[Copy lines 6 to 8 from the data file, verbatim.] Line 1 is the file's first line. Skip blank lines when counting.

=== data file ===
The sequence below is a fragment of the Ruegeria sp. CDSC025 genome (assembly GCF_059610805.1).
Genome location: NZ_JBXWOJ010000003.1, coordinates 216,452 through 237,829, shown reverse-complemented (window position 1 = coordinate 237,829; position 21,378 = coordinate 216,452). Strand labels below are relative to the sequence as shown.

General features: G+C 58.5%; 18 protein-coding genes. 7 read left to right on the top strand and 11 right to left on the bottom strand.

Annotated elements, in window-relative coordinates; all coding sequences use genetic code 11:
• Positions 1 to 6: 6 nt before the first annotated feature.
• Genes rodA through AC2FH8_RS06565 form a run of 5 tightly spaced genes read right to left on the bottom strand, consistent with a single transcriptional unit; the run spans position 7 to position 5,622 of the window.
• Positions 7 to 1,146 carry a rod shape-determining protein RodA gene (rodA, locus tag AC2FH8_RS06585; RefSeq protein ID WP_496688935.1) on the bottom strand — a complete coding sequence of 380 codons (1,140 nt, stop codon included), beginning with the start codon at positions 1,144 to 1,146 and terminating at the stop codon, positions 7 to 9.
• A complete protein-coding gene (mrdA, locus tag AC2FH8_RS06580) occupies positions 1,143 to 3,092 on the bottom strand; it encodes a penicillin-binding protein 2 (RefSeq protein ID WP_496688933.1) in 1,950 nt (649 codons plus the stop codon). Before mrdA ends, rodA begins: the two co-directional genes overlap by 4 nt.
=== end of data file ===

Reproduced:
• Genes rodA through AC2FH8_RS06565 form a run of 5 tightly spaced genes read right to left on the bottom strand, consistent with a single transcriptional unit; the run spans position 7 to position 5,622 of the window.
• Positions 7 to 1,146 carry a rod shape-determining protein RodA gene (rodA, locus tag AC2FH8_RS06585; RefSeq protein ID WP_496688935.1) on the bottom strand — a complete coding sequence of 380 codons (1,140 nt, stop codon included), beginning with the start codon at positions 1,144 to 1,146 and terminating at the stop codon, positions 7 to 9.
• A complete protein-coding gene (mrdA, locus tag AC2FH8_RS06580) occupies positions 1,143 to 3,092 on the bottom strand; it encodes a penicillin-binding protein 2 (RefSeq protein ID WP_496688933.1) in 1,950 nt (649 codons plus the stop codon). Before mrdA ends, rodA begins: the two co-directional genes overlap by 4 nt.